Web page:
New payment systems regulator will open up payments systems to non-traditional players
Last week saw the launch of the Payment Systems Regulator, the first time the UK gets a regulatory body overseeing the £75 trillion a year payments systems. Its brief is clear: to open up the UK payments infrastructure, which is currently controlled by the high street banks, make it more accessible to challenger banks and fairer for consumers. The regulator has been given strong powers by the government and has already made it clear it will fine the banks if they do not step up to the mark, writes Mitch Armstrong
The new regulator will accelerate a process that’s been underway for a while: The start of a new era of banking and doing business with each other that will in all likelihood end banking as we know it.
But rather than seeing the new regulator as a threat, established players should embrace the opportunities that the new payments landscape will bring. It will be a chance to finally modernise the creaking legacy systems and to make the shift from the ‘make do and mend’ mentality towards making long-term infrastructure plans. Modernising payments infrastructure may seem a daunting task but in the long run it will be a win-win situation: For banks it will greatly reduce costs and risks, for customers it means more transparency and better service.
Let’s take Faster Payments, the only UK payments system which works 365 days a year. Faster Payments means that a transaction you initiate at your bank will reach the payee’s account within seconds or minutes of instructing your bank. At the moment 10 UK banks and building societies are able to send and receive faster payments with a current transaction limit of £100,000.
The new regulator has already indicated it will look at how to make Faster Payments available to more challenger banks and non-traditional players and to increase transaction limits to £1 million. Consumers and small businesses would benefit most. People would be able to pay for houses (well, maybe not in Central London) and circumvent CHAPS. Some small businesses may even start paying their suppliers by circumventing banks as traditional intermediaries. Corporates will be able to use real-time payments technology as a tool for managing capital more efficiently. The opportunities are endless and most banks haven’t started to think about what the changes will mean for their business model or whether it will still be viable in 5 or 10 years.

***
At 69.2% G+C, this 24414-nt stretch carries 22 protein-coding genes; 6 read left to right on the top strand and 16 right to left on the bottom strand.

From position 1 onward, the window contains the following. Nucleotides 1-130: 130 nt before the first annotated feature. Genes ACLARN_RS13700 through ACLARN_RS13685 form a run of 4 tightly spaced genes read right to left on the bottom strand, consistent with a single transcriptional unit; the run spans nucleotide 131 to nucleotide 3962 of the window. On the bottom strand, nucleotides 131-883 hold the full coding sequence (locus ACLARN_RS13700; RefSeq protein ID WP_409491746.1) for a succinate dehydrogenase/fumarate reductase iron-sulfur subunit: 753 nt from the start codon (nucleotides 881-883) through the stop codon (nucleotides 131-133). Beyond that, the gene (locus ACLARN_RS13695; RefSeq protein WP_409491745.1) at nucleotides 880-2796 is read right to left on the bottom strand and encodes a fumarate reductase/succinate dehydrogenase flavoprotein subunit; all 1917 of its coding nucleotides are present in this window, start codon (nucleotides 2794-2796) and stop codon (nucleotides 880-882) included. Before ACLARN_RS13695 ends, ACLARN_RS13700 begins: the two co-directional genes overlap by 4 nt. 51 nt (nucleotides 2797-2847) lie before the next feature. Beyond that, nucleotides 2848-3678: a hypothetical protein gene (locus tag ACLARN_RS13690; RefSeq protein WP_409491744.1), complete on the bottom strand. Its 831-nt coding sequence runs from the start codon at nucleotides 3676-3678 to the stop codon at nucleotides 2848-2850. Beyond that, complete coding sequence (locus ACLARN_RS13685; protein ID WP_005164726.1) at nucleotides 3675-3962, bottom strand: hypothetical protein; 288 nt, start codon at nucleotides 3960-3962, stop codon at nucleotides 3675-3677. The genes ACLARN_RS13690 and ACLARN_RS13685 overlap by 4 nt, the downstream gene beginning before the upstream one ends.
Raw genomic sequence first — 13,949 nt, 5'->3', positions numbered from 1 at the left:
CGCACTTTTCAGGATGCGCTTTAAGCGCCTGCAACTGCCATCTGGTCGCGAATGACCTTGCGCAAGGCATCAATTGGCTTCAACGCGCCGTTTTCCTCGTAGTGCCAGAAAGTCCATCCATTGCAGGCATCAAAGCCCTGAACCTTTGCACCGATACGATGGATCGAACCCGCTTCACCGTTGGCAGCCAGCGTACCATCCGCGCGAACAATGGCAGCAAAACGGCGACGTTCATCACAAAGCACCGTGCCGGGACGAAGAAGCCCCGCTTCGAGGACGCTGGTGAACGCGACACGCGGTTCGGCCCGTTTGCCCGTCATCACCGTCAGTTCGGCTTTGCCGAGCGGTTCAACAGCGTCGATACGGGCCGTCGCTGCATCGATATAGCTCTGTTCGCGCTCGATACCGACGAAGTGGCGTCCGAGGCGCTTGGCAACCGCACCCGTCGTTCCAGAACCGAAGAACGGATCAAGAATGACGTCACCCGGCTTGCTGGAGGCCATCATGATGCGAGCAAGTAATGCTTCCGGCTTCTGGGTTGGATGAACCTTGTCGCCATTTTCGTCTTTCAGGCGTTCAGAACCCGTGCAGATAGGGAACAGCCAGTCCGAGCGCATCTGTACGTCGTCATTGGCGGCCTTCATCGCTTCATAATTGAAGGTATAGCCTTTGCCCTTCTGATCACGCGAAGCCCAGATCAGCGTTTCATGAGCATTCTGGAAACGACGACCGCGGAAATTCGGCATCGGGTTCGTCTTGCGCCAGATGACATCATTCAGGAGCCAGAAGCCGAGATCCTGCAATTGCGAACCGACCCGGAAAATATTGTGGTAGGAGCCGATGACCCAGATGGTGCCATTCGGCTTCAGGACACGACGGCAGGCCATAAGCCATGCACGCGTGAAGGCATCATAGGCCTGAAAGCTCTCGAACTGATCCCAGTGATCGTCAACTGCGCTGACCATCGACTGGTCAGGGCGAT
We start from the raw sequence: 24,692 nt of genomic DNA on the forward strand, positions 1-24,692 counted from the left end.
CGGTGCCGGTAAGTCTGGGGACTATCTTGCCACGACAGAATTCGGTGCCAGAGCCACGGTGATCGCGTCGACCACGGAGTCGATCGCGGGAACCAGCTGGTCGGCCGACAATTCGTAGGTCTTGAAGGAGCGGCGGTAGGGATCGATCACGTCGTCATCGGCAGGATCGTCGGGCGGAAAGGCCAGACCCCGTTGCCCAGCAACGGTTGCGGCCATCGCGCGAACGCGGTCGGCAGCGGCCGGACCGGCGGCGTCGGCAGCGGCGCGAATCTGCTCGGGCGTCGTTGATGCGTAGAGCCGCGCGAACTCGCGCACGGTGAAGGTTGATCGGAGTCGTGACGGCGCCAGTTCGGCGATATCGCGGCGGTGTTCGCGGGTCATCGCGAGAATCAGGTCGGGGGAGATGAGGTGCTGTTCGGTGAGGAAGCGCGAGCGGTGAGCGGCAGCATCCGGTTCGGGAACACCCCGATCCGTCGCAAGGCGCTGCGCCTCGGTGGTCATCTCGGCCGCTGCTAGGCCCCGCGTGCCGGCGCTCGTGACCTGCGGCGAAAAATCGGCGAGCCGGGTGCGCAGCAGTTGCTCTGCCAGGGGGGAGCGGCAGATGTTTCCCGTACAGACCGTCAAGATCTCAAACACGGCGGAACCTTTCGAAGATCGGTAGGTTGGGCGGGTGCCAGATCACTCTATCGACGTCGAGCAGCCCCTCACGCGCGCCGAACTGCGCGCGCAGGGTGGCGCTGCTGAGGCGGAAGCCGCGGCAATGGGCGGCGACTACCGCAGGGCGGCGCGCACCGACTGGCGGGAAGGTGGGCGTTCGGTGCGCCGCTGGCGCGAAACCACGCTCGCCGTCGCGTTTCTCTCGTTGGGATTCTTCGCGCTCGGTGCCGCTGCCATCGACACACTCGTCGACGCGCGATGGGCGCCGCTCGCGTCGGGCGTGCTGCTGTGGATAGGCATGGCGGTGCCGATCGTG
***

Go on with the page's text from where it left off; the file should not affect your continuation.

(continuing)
While some bank executives seem to be sailing along, watching and not realising that a rip tide is about to come along, we also know that many others are planning to make changes. In fact, investment into IT infrastructure and legacy modernisation are a top priority for more than two-thirds of the world’s financial institutions in 2015, according to a report published by Ovum earlier in the year. Banks worldwide are finally planning to invest into new infrastructure, payment switching and authorisation platforms, clearing and settlement systems and payment operations. They are beginning to understand that placing bets on any individual payment technology might be to some degree risky, and that investing in infrastructure that will enable whatever type of payment in the future is the way forward.
Many of our customers are currently changing technology to offer new forms of customer interaction especially via ipads, mobile phone access and new ATMs. However, the current disruption of the payments eco-system goes far beyond the digitisation of our banks. It is about understanding that the requirements and interactions with consumers and businesses are changing. Just as individual consumers want more immediacy and more services targeted to their specific needs businesses will follow suit. That means new technology will only become a competitive advantage when it goes hand in hand with a change in culture at our high street banks. Banks need to put customers and their changing needs at the very heart of their business model. It is a big challenge for banks globally but many of our clients, especially in Asia or Eastern Europe, are rising successfully to the challenge. Countries such as India or Poland, unencumbered by legacy systems are moving at a huge pace.
Last week Barclay’s chief executive Antony Jenkins warned that the banking sector has yet to feel the “full disruptive force of technology” that has already affected so many other industries. Refreshing and honest words from one of the top executives in the British banking world. Embracing the changes and challenges of the brave new payments world will be the only way forward – for the traditional big players that means modernising legacy systems and changing culture – the only way to survive in the brave new banking world.